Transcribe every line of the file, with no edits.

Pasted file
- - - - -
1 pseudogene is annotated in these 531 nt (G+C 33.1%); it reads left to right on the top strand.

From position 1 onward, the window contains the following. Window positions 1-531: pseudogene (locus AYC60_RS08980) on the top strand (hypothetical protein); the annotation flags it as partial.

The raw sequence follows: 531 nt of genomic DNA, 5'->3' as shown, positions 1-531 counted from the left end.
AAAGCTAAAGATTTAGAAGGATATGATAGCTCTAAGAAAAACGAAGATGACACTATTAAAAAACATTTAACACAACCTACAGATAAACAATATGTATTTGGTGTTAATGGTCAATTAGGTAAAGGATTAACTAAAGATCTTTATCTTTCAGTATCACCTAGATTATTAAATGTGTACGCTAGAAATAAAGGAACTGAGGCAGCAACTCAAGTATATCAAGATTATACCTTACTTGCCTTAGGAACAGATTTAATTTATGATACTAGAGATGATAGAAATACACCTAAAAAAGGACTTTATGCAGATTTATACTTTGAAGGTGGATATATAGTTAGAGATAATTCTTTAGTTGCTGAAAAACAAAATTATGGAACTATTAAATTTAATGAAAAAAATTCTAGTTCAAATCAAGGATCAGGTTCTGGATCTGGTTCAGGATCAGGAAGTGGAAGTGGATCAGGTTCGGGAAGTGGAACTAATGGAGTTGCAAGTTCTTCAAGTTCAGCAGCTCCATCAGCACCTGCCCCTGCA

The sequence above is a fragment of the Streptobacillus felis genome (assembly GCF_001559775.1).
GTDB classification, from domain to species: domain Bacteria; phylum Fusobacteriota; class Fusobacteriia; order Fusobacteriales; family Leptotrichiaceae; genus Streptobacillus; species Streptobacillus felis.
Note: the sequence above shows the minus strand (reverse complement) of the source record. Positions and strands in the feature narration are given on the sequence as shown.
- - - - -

1 pseudogene is annotated in these 531 nt (G+C 33.1%); it reads left to right on the top strand.

From position 1 onward, the window contains the following. Window positions 1-531: pseudogene (locus AYC60_RS08980) on the top strand (hypothetical protein); the annotation flags it as partial.

The raw sequence follows: 531 nt of genomic DNA, 5'->3' as shown, positions 1-531 counted from the left end.
AAAGCTAAAGATTTAGAAGGATATGATAGCTCTAAGAAAAACGAAGATGACACTATTAAAAAACATTTAACACAACCTACAGATAAACAATATGTATTTGGTGTTAATGGTCAATTAGGTAAAGGATTAACTAAAGATCTTTATCTTTCAGTATCACCTAGATTATTAAATGTGTACGCTAGAAATAAAGGAACTGAGGCAGCAACTCAAGTATATCAAGATTATACCTTACTTGCCTTAGGAACAGATTTAATTTATGATACTAGAGATGATAGAAATACACCTAAAAAAGGACTTTATGCAGATTTATACTTTGAAGGTGGATATATAGTTAGAGATAATTCTTTAGTTGCTGAAAAACAAAATTATGGAACTATTAAATTTAATGAAAAAAATTCTAGTTCAAATCAAGGATCAGGTTCTGGATCTGGTTCAGGATCAGGAAGTGGAAGTGGATCAGGTTCGGGAAGTGGAACTAATGGAGTTGCAAGTTCTTCAAGTTCAGCAGCTCCATCAGCACCTGCCCCTGCA

The sequence above is a fragment of the Streptobacillus felis genome (assembly GCF_001559775.1).
GTDB classification, from domain to species: domain Bacteria; phylum Fusobacteriota; class Fusobacteriia; order Fusobacteriales; family Leptotrichiaceae; genus Streptobacillus; species Streptobacillus felis.
Note: the sequence above shows the minus strand (reverse complement) of the source record. Positions and strands in the feature narration are given on the sequence as shown.